Wondering what you're worth? Facts on not-for-profit compensation
I'm wondering how this compares to not-for-profit wages and credentials in the US?
Here are Canadian not-for-profit organization wage
statistics forwarded from the Canadian Society of Association Executives via the BC Museums Association.
------- Forwarded message follows -------
From: "CSAE" <firstname.lastname@example.org>
Date sent: Fri, 18 Nov 2011 09:46:07 -0700
Subject: Wondering what you're worth? Get the facts on compensation
2011/2012 Association Executive Compensation and Benefits Report
a finding you can take to the bank: the more education you have the
more money you're likely to earn. And while that may come as no
surprise, you need more than guesswork when negotiating salary or
deciding on your next professional development investment.
year's research report, which showcases the benefits and compensation of
1,751 not-for-profit executives (at four levels, described below) in
605 organizations, offers the hard facts association professionals and
their Boards need to address critical salary and benefit issues.
Who Is Included in the CSAE Compensation Report?
research report looks at 4 categories of employees across the not-for-
profit sector, further sub-dividing the results into 4 organization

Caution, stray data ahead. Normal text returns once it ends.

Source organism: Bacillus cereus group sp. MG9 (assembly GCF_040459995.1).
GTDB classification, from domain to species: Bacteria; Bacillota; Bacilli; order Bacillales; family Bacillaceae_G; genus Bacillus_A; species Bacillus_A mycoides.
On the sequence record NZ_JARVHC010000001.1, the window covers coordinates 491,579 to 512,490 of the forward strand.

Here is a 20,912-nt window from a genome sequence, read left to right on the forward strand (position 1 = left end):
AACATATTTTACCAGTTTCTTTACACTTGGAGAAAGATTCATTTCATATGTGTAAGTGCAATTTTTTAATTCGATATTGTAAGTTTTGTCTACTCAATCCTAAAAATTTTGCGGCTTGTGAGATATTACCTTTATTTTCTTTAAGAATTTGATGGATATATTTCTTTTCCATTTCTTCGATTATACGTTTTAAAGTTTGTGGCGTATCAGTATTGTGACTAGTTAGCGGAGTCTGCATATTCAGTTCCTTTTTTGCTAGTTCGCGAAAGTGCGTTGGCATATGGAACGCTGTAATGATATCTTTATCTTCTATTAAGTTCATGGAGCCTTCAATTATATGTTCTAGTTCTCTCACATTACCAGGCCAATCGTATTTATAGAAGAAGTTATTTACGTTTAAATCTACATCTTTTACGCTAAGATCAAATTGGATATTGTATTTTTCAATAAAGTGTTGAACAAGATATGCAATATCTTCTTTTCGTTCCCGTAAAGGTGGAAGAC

types: trade/industry, professional, charity and other common-interest
- A-level represents the single, most senior full-time salaried executive who reports directly to the Board.
B-level are the executives who reports to "A," such as a Vice
President, Assistant Executive Director, Assistant General Manager
C-level are the full-time are the senior directors or managers
responsible for a particular area reporting to either "A" or "B"
D-level are managers who report to either "A." "B" or "C" who typically
follow policies and budgets established by "A." "B" or "C."
Impact of Education - Just What Is a Degree Worth to You? Here's just
one example of the kind of hard data this report offers.
executive salaries increase by approximately $20,000 between each degree
level. That's roughly $10,000 per year of post-secondary education.
B-level executives achieve an even greater boost in monetary
compensation upon completion of a master's degree. In fact, their
increase equates to an amazing 45 per cent over the compensation
received with a bachelor's degree.
Table 29: Monetary Compensation by Level of Education*
with asterisks indicate a sample size of fewer than 5 observations.
These data are not included since the averages cannot be assumed to be
representative of the population, as well as to ensure confidentiality
of the respondents.
Consider This: Academic Degrees Aren't the Only Route to Higher Pay
executives who have attained the CAE designation earn more - and often
substantially more - than their counterparts without it. In other words,
the Certified Association Executive (CAE) designation is not only a
wise long-term career investment, but also one that pays annual
dividends. As the table below shows, B-level executives enjoy a sizeable
30 per cent increase in monetary compensation over their peers without
Table 41: Compensation by CAE Designation
You can't afford to miss this report! Just $259 +GST
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telephone: 416.363.3555 x225
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